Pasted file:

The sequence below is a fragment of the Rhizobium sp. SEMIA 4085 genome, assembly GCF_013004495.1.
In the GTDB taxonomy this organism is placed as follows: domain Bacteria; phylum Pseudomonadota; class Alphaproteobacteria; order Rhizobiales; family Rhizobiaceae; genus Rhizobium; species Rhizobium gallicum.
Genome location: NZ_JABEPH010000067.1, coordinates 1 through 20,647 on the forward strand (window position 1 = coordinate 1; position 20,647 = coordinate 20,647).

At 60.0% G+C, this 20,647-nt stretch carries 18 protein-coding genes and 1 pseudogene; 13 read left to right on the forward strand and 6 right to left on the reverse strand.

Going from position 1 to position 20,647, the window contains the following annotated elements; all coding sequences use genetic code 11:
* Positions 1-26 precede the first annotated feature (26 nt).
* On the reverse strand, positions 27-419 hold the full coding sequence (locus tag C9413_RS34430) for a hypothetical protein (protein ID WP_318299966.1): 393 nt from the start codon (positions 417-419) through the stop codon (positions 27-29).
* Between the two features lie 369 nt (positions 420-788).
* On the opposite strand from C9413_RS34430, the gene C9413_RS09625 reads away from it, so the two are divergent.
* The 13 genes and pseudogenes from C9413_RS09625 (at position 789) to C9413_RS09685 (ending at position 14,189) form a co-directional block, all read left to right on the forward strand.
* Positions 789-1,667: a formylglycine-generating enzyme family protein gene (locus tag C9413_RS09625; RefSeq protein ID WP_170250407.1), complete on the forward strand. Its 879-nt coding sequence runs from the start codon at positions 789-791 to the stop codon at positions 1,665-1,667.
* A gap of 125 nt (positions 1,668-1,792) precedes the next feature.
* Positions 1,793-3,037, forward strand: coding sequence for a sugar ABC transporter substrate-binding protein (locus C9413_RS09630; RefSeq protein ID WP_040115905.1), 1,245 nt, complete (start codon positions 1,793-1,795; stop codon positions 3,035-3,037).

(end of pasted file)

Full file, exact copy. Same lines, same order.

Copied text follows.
The sequence below is a fragment of the Rhizobium sp. SEMIA 4085 genome, assembly GCF_013004495.1.
In the GTDB taxonomy this organism is placed as follows: domain Bacteria; phylum Pseudomonadota; class Alphaproteobacteria; order Rhizobiales; family Rhizobiaceae; genus Rhizobium; species Rhizobium gallicum.
Genome location: NZ_JABEPH010000067.1, coordinates 1 through 20,647 on the forward strand (window position 1 = coordinate 1; position 20,647 = coordinate 20,647).

At 60.0% G+C, this 20,647-nt stretch carries 18 protein-coding genes and 1 pseudogene; 13 read left to right on the forward strand and 6 right to left on the reverse strand.

Going from position 1 to position 20,647, the window contains the following annotated elements; all coding sequences use genetic code 11:
* Positions 1-26 precede the first annotated feature (26 nt).
* On the reverse strand, positions 27-419 hold the full coding sequence (locus tag C9413_RS34430) for a hypothetical protein (protein ID WP_318299966.1): 393 nt from the start codon (positions 417-419) through the stop codon (positions 27-29).
* Between the two features lie 369 nt (positions 420-788).
* On the opposite strand from C9413_RS34430, the gene C9413_RS09625 reads away from it, so the two are divergent.
* The 13 genes and pseudogenes from C9413_RS09625 (at position 789) to C9413_RS09685 (ending at position 14,189) form a co-directional block, all read left to right on the forward strand.
* Positions 789-1,667: a formylglycine-generating enzyme family protein gene (locus tag C9413_RS09625; RefSeq protein ID WP_170250407.1), complete on the forward strand. Its 879-nt coding sequence runs from the start codon at positions 789-791 to the stop codon at positions 1,665-1,667.
* A gap of 125 nt (positions 1,668-1,792) precedes the next feature.
* Positions 1,793-3,037, forward strand: coding sequence for a sugar ABC transporter substrate-binding protein (locus C9413_RS09630; RefSeq protein ID WP_040115905.1), 1,245 nt, complete (start codon positions 1,793-1,795; stop codon positions 3,035-3,037).